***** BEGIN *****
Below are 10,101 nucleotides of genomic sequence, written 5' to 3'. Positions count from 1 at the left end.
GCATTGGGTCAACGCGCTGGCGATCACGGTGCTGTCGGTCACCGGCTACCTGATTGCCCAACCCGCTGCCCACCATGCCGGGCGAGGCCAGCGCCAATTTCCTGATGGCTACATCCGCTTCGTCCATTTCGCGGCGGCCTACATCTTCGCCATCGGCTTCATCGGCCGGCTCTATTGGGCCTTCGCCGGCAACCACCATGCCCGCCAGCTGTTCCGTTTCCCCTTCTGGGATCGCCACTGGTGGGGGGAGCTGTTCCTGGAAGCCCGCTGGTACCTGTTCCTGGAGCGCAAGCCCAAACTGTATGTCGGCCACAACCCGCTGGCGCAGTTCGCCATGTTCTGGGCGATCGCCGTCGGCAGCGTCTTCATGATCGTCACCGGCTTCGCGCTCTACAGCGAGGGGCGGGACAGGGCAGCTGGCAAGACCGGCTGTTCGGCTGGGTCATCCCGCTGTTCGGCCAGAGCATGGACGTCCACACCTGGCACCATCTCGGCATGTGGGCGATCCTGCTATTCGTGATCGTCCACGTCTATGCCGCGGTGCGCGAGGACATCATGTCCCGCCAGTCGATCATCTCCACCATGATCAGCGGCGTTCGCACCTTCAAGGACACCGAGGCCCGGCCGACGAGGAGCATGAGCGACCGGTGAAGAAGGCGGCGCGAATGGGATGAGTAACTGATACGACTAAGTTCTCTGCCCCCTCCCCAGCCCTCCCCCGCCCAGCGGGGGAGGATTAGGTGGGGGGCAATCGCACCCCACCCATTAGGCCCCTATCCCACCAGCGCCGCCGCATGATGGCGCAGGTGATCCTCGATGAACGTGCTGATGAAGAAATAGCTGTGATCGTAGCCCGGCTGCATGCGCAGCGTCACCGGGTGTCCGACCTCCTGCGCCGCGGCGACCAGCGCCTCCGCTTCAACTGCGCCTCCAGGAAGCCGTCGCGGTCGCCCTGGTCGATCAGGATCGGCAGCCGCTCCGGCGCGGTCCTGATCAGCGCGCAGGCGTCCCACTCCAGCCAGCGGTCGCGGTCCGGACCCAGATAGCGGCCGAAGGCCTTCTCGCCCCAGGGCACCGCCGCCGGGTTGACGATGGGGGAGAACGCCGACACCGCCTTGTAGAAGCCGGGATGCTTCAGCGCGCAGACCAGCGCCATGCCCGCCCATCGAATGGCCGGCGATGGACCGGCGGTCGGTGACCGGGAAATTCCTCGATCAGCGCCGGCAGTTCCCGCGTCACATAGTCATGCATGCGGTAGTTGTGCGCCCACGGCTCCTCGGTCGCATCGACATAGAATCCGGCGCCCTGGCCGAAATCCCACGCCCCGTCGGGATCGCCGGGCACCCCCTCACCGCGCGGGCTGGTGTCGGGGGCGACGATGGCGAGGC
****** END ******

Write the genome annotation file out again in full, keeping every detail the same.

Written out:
Below are 10,101 nucleotides of genomic sequence, written 5' to 3'. Positions count from 1 at the left end.
GCATTGGGTCAACGCGCTGGCGATCACGGTGCTGTCGGTCACCGGCTACCTGATTGCCCAACCCGCTGCCCACCATGCCGGGCGAGGCCAGCGCCAATTTCCTGATGGCTACATCCGCTTCGTCCATTTCGCGGCGGCCTACATCTTCGCCATCGGCTTCATCGGCCGGCTCTATTGGGCCTTCGCCGGCAACCACCATGCCCGCCAGCTGTTCCGTTTCCCCTTCTGGGATCGCCACTGGTGGGGGGAGCTGTTCCTGGAAGCCCGCTGGTACCTGTTCCTGGAGCGCAAGCCCAAACTGTATGTCGGCCACAACCCGCTGGCGCAGTTCGCCATGTTCTGGGCGATCGCCGTCGGCAGCGTCTTCATGATCGTCACCGGCTTCGCGCTCTACAGCGAGGGGCGGGACAGGGCAGCTGGCAAGACCGGCTGTTCGGCTGGGTCATCCCGCTGTTCGGCCAGAGCATGGACGTCCACACCTGGCACCATCTCGGCATGTGGGCGATCCTGCTATTCGTGATCGTCCACGTCTATGCCGCGGTGCGCGAGGACATCATGTCCCGCCAGTCGATCATCTCCACCATGATCAGCGGCGTTCGCACCTTCAAGGACACCGAGGCCCGGCCGACGAGGAGCATGAGCGACCGGTGAAGAAGGCGGCGCGAATGGGATGAGTAACTGATACGACTAAGTTCTCTGCCCCCTCCCCAGCCCTCCCCCGCCCAGCGGGGGAGGATTAGGTGGGGGGCAATCGCACCCCACCCATTAGGCCCCTATCCCACCAGCGCCGCCGCATGATGGCGCAGGTGATCCTCGATGAACGTGCTGATGAAGAAATAGCTGTGATCGTAGCCCGGCTGCATGCGCAGCGTCACCGGGTGTCCGACCTCCTGCGCCGCGGCGACCAGCGCCTCCGCTTCAACTGCGCCTCCAGGAAGCCGTCGCGGTCGCCCTGGTCGATCAGGATCGGCAGCCGCTCCGGCGCGGTCCTGATCAGCGCGCAGGCGTCCCACTCCAGCCAGCGGTCGCGGTCCGGACCCAGATAGCGGCCGAAGGCCTTCTCGCCCCAGGGCACCGCCGCCGGGTTGACGATGGGGGAGAACGCCGACACCGCCTTGTAGAAGCCGGGATGCTTCAGCGCGCAGACCAGCGCCATGCCCGCCCATCGAATGGCCGGCGATGGACCGGCGGTCGGTGACCGGGAAATTCCTCGATCAGCGCCGGCAGTTCCCGCGTCACATAGTCATGCATGCGGTAGTTGTGCGCCCACGGCTCCTCGGTCGCATCGACATAGAATCCGGCGCCCTGGCCGAAATCCCACGCCCCGTCGGGATCGCCGGGCACCCCCTCACCGCGCGGGCTGGTGTCGGGGGCGACGATGGCGAGGC